HM 101 Lecture Notes - Lecture 2: Smallpox Vaccine, Health Policy, Infection

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26 Feb 2020
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INTRODUCTION TO MODULE 5 HEALTH, POLICY, LAW AND ETHICS
influence of health policy, law, and ethics on public health and focus on the following
key topics:
legal principles that underlie public health and healthcare law in the U.S.,
including types of laws
Health policy
Social justice vs. market justice
Principles of bioethics
What do we mean by social justice and why is it important to public health?
Social justice is based on the notion that every person has a right to fair and equitable
treatment, and a just share of the benefits society has to offer. This includes good
health and access to good health care. However, we know that not everyone is treated
the same. For centuries, inequalities in wealth and power have been linked to health. A
blatant example today would be higher levels of morbidity and mortality that exist in less
developed countries as compared to developed countries. Even within developed
countries like the U.S., there are inequalities in health. The highest levels of morbidity
and mortality occur in areas with high population density (cities) and high levels of
poverty. The distribution of health follows the distribution of wealth. Social and cultural
factors, such as racism and other types of discrimination, compound problems caused
by poverty and income inequality, and only serve to increase the risk of poor health
outcomes for the most vulnerable populations.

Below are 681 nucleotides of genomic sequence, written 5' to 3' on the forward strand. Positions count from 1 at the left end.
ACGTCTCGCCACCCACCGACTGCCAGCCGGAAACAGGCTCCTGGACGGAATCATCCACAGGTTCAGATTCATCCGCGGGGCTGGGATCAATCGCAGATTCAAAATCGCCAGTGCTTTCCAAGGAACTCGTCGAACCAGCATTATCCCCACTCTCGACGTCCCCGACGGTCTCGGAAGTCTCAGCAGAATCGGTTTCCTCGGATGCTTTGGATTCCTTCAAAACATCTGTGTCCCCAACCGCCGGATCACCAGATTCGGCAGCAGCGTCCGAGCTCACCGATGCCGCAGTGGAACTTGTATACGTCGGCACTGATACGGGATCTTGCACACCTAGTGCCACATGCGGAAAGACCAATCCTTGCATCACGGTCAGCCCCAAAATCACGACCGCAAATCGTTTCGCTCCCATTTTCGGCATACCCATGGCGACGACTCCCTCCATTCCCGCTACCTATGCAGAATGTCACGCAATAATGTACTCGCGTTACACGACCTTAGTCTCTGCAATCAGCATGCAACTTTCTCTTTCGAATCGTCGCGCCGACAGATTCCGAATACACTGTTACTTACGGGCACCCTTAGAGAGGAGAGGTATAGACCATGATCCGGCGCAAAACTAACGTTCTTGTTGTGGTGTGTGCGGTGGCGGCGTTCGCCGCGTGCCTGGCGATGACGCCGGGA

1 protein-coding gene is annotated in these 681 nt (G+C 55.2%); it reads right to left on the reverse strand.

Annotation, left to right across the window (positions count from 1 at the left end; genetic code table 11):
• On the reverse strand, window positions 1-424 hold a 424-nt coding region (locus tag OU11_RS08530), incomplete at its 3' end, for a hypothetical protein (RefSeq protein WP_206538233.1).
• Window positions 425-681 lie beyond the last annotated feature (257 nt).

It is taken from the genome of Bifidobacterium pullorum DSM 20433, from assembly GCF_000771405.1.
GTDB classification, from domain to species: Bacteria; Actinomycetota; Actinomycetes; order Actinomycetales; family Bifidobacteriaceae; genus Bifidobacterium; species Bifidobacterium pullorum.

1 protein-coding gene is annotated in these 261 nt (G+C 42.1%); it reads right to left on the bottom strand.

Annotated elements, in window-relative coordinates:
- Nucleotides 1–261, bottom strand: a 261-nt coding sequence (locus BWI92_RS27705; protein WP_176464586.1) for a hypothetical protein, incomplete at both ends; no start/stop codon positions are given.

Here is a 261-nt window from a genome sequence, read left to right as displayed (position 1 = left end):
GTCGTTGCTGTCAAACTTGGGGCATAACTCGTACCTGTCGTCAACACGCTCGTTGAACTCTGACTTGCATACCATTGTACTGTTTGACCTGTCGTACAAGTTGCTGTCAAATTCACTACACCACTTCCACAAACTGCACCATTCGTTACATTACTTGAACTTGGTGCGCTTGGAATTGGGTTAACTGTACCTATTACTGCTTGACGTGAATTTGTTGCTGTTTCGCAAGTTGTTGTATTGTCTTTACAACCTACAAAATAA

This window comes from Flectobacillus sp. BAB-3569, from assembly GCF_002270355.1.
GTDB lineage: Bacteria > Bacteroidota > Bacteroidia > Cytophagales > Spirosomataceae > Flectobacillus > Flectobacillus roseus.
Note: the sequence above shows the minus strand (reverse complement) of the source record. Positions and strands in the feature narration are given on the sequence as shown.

Police Power
One of the most important dilemmas public health faces is balancing the rights of the
individual with the best interests of the public. Police power - the most important legal
tool in public health practice -- is the constitutional right of the state to take coercive
action (to do something against a person's will) against an individual to protect the
health and safety of the public. To what extent does government have the right to
prevent an individual from exposing the general population to a communicable disease -
like TB or SARS? Is it right that government imposes restrictions of the rights of
individuals to smoke in public places? Our country has decided - based on the Supreme
Court’s interpretation of the Constitution - that yes, under certain circumstances,
government has the right to limit or restrict certain individual behaviors to protect the
health of the general public.
The most famous case - that established the basis for police power - is Jacobsen v.
Massachusetts 197 U.S. 11 (1905). In 1905 the Board of Health of Cambridge,
Massachusetts mandated that everyone be vaccinated against smallpox. Mr. Jacobsen
didn’t want to be vaccinated - he didn't believe it would protect him against smallpox and
thought the vaccination would, in fact, harm him. Mr. Jacobsen believed his rights were
being violated and that forcing him to be vaccinated against his will was 1) against the
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